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Rob Olson was on an LDS Church mission in 1976 when he got a call from his dad, Tom, saying he'd just gotten into the auction business.

It was a gamble for the elder Olson. Tom was 46, the father of six and a rookie in the business. He had been a general manager at Carlson Cadillac and owned a couple of used-car lots. Still, he told his son, "you'll love this business."

"Boy, was he ever right," Rob Olson says 40 years later.

Especially now, he adds, because his sons Robert and David have been involved for a dozen years, taking some load off their dad in the fast-paced world of auctioneering.

They'll do so again at 10 a.m. Saturday when more than 200 high-end home furnishings and pieces of art are auctioned at Erkelens & Olson, 430 W. 300 North.

Three weeks later, the Olsons will turn to selling industrial equipment and forklifts. On any given day, just about anything under the sun might be on the auction block.

"It's really A to Z," Rob Olson says. "I've auctioned Lear jets and apartments in Los Angeles. We sold 47 condos in Park City that brought in $18.5 million in two hours and a condo on the Vegas strip that went for $5.5 million just before the [2008 real estate] crash. I'm not trying to brag, just to show the variety of things we've been through."

His biggest auction to date took place in 2010 when he sold the possessions of convicted fraudster Jeffrey Mowen, who had collected scores of muscle and classic cars and custom-made motorcycles.

"When we advertised that sale, we got 40,000 hits overnight," he says. "Google gave us an award that fewer than 1 percent of businesses get because of that number."

Olson learned a little about a lot of things while working for his dad at Olson Auction Galleries in Murray, often teaming with longtime employee Vic Rael to collect items in a 32-foot van.

"We had our life's savings on that truck," Rob says.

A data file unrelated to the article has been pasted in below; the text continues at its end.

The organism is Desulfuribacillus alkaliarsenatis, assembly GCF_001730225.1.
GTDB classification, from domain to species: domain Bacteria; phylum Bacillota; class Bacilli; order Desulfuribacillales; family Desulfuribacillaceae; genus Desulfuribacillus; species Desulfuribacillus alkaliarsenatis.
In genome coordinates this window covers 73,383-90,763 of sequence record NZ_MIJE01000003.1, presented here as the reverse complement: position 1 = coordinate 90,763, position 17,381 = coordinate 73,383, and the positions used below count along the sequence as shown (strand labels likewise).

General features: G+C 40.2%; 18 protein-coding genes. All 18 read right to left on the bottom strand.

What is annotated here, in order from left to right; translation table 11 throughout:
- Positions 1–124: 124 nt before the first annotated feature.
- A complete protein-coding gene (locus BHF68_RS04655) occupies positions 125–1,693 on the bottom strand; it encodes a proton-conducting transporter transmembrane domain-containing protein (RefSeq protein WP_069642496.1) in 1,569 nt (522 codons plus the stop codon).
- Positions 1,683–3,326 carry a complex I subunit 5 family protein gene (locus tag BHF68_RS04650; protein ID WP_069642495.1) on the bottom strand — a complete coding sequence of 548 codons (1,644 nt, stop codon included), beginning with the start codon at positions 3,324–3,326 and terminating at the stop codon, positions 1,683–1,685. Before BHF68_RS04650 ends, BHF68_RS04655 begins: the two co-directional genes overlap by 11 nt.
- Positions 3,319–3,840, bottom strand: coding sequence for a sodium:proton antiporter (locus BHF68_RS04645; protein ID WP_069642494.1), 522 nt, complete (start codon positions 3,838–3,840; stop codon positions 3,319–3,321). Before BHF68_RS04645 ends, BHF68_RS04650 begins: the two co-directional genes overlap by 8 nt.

He also became an independent contractor for the U.S. Treasury, the lead auctioneer on government auctions across the country.

"I would sell property in Hawaii and Puerto Rico, from Alaska to Florida," he says. "We auctioned 4,000 pairs of false teeth, which was kind of nutty. Another time we had six, 40-foot containers filled with brassieres of inferior material. Some guy bought it and shipped it to Sri Lanka."

Working with the feds, Olson says, "educated me on different items in the market, trained me as an auctioneer."

Like all auctioneers, he developed his own chant.

"I'm self taught, from listening to my father and others. I spend a lot of time with numbers and don't use a lot of filler words," he says. "It's what you put in between the numbers that sets your chant apart from the next auctioneer's."

Olson has learned his craft well enough to be an instructor, for both the Certified Appraisers Guild of America and the Missouri Auction School, an academy in St. Louis described as "the Harvard of auctioneering."

One student was Ronnie Snorgrass, who has his own auction business in Clearfield and is Utah Auctioneers Association executive director.

"Rob's been around the world and he knows the business," Snorgrass says, crediting Olson with emphasizing the need for auctioneers to be "slow, steady and rhythmatic … and enunciate the words so everyone can understand what's going on."

Olson's not the fastest auctioneer locally, Snorgrass says, noting that honor belongs to Ogden's Doug Taylor.

But fast or slow, he adds, a trait all good auctioneers share is being "persistent and honest. You have to be honest because you have to sell the seller and the buyer. You have to bend over to do what the customer needs."

Sometimes that means settling for auctions that aren't blockbusters. Olson recalls the time he liquidated a bankrupt pet store and collected just $700.

"We have to take the small ones, too," he says. "We can't be picky."